So, in the summer of 2019, I was inspired to write my first play, Waiting for Godínez. Looking to Samuel Beckett’s iconic Godot play as the framing of my tale, Estragon, Vladimir, Pozzo, and Lucky were now embodied in my characters Jesús, Isabel, Piso, and Afortunada. In my play, Jesús is kidnapped each night by ICE and put into a cage. But the immigration agents forget to lock the cage, so Jesús escapes and makes his way back to Isabel as they wait for Godínez in a city park. It is a wholly different play, of course, but Mr. Beckett’s absurdist spirit runs through my work.

I wrote it almost in a fever—it was the literary equivalent of a primal scream. I immersed myself in Beckett’s text and watched many filmed versions of the Godot play available online. According to my journal, I started writing my play on July 23, 2019, with a working title of Waiting for Gómez. On August 3, I changed the title to Waiting for Godínez because, as I explained in my journal, it “fits better than ‘Gómez.’” The next day, I proclaimed in my notes: “Finished Waiting for Godínez!” In other words, I wrote the play in 13 days.

I then went about the business of submitting it to theatres and play competitions. I had never written a play before, and I do not have an MFA. So, I had to teach myself how to write a play and then figure out how to get someone to read it. In my research, Playwrights’ Arena looked like a potential home for what I was trying to do, so I submitted my play on August 7, 2019. The odds were stacked against me. But then remarkably, ten months later, I received an email invitation for my play to be included in Playwrights’ Arena 2020 Summer Series. I was suddenly a playwright.

That acceptance resulted in Waiting for Godínez being read on July 5, 2020, via Zoom, by professional actors and directed by Dr. Daphnie Sicre, a drama professor at Loyola Marymount University. I was bitten by the playwriting bug, and there was no turning back. I was invited the next month to submit a new draft of my play that addressed several notes made by Playwrights’ Arena’s artistic director, Jon Lawrence Rivera, and literary managers, Jaisey Bates and Zharia O’Neal. I quickly turned around a new draft and submitted it. But as I had learned from my research, there was no assurance that Playwrights’ Arena would make the commitment to fully stage my play. I was fine with that. My experience was already beyond anything I could have imagined, and I felt deeply gratified that my artistic challenge to our country’s anti-immigrant policies reached an audience, albeit a small one.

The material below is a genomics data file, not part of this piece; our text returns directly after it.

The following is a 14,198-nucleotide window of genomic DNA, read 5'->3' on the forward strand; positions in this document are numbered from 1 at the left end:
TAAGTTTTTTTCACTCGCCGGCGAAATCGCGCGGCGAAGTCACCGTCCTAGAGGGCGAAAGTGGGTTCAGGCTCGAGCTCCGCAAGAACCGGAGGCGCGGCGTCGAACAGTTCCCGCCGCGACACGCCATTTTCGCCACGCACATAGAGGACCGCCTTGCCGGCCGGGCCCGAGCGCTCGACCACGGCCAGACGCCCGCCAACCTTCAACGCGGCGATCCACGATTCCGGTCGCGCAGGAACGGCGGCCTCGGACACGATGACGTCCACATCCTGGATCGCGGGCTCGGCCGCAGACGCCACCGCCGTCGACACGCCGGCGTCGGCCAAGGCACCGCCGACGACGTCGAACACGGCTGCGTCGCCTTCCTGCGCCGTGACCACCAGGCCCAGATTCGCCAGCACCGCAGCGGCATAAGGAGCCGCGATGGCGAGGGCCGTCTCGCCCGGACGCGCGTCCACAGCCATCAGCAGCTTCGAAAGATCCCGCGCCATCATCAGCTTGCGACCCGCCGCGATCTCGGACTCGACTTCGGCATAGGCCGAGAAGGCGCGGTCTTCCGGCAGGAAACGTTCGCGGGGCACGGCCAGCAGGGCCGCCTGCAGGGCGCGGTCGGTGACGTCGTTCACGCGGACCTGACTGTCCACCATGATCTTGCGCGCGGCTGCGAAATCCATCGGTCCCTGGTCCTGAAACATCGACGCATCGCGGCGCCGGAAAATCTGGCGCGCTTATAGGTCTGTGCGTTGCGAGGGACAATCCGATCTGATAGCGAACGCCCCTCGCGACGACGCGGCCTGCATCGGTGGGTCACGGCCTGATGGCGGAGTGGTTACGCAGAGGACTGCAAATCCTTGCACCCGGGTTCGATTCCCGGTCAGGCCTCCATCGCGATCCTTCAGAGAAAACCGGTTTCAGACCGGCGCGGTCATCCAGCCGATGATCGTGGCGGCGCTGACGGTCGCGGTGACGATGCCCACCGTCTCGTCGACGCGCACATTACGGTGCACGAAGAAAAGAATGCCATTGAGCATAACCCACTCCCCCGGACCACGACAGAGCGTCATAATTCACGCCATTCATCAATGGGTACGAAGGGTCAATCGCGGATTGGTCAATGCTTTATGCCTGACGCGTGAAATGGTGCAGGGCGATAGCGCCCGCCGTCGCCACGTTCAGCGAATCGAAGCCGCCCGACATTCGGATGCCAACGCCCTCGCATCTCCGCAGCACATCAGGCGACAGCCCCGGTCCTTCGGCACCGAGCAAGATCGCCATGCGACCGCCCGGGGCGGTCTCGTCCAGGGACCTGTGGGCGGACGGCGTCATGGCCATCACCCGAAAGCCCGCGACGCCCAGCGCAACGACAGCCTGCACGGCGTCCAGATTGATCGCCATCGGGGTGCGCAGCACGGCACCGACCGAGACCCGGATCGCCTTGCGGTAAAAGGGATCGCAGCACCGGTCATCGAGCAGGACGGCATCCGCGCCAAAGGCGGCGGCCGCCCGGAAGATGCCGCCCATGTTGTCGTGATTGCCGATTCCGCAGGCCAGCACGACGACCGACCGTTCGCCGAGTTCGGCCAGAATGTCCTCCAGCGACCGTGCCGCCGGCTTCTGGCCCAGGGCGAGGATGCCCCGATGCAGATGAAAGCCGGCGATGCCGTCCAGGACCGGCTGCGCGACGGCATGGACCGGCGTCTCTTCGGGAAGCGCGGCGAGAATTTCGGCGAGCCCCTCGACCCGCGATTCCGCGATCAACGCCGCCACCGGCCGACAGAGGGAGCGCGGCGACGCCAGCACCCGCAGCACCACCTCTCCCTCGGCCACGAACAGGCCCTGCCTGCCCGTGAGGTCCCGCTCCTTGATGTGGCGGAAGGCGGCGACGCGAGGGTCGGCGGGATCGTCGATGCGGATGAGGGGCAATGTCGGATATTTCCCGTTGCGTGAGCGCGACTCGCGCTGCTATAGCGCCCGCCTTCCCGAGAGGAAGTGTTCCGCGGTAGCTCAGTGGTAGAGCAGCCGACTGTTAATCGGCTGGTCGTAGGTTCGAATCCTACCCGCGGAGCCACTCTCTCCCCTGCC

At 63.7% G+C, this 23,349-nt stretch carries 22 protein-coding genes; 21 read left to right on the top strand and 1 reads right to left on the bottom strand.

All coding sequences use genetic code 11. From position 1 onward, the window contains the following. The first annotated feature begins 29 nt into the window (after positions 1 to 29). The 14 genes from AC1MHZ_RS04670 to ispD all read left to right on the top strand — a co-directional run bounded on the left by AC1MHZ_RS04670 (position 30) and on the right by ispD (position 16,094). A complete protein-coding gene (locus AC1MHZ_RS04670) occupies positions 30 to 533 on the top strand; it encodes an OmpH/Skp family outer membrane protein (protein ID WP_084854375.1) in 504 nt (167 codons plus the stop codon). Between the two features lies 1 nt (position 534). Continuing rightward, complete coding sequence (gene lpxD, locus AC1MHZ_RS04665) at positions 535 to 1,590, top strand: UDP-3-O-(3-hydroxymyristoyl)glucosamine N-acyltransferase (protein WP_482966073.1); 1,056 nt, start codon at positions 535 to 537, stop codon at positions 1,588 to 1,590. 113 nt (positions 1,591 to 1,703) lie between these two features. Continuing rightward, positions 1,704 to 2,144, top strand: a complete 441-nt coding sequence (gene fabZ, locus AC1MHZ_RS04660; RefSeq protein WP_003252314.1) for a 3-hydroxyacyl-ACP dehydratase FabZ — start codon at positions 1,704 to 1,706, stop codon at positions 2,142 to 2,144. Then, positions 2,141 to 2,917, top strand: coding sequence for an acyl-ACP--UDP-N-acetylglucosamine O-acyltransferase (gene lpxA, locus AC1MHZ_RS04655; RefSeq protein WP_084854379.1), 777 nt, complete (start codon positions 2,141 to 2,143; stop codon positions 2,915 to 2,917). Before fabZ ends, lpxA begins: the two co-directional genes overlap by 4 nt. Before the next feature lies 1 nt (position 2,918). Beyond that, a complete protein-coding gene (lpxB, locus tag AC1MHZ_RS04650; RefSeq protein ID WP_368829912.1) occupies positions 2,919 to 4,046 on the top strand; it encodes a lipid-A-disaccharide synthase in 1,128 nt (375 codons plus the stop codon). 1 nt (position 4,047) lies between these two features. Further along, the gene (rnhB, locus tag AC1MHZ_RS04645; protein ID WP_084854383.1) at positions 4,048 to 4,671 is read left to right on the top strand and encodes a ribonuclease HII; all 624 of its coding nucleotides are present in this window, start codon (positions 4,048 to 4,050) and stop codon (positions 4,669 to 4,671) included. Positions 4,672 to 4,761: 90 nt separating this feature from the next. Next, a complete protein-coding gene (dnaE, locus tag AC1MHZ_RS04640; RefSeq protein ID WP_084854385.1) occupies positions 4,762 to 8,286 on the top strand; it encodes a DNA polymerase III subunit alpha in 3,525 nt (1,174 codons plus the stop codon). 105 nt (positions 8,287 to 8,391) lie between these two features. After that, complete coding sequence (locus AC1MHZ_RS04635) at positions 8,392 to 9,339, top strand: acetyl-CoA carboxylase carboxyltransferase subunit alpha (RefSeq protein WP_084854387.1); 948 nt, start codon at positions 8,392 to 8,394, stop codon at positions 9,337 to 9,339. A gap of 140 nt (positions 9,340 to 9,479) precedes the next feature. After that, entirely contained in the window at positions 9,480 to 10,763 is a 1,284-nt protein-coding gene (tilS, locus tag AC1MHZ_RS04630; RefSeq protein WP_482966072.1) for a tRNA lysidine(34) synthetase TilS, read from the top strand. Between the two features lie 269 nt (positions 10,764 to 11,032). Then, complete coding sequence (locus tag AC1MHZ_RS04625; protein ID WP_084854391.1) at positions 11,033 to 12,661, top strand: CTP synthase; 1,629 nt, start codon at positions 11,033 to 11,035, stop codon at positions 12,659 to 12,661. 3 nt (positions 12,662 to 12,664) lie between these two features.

I started on a second play as part of a playwriting group sponsored by another local theatre. Then in November 2020, I received an email from Playwrights’ Arena asking for a Zoom meeting to discuss Waiting for Godínez. We were, at that point, well into the pandemic without widely available vaccines. In-person theatre was almost non-existent except for a few pandemic-friendly productions such as Playwrights’ Arena’s Garage Theatre where a small audience could watch a live play from the safety of their cars.

At the meeting, Jon gave me the wonderful news that Playwrights’ Arena wanted to produce Waiting for Godínez but I might have to wait a year or two for that to happen. Alternatively, I could rewrite it into a shorter, pandemic version—essentially trimming it by half—for a Garage Theatre-style production for the summer of 2021. After consulting with my director, Dr. Sicre, and my wife (not in that order), I decided to take on the challenge and rewrite my play for an earlier production.

The result is Waiting, which I like to call my pandemic remix of Waiting for Godínez. It is about half as long as the original, and the pandemic is now part of the storyline. In fact, the pandemic theme served an important role in helping me to trim and rewrite it into a shorter play that maintained the spirit of the original but that stood on its own as a separate and new theatrical work.

And as Playwrights’ Arena’s production of Waiting moves forward, we are still witnessing the residual violence done to immigrant families by the Trump administration. And the current administration—though eons better than the last—is still grappling with the harsh realities of a broken immigration system and the cruel politicization of the border.

Through absurdist humor, I hope that my play shines a bright light on the human rights tragedy suffered by immigrants while also humanizing that suffering. My goal is to give a voice and face to those members of our community who deserve to be respected and appreciated for their humanity. In other words, though I looked to Beckett’s absurdist theatre for inspiration, I actually do believe that there is something to be done. The alternative is too much for me to accept.


Waiting will have its world premiere on Saturday, July 24, and will run through August 15, 2021, at the Atwater Village Theatre, 3269 Casitas Ave., Los Angeles, CA 90039. For show times and ticket information, visit Playwrights’ Arena’s page for this play. Tickets are now available.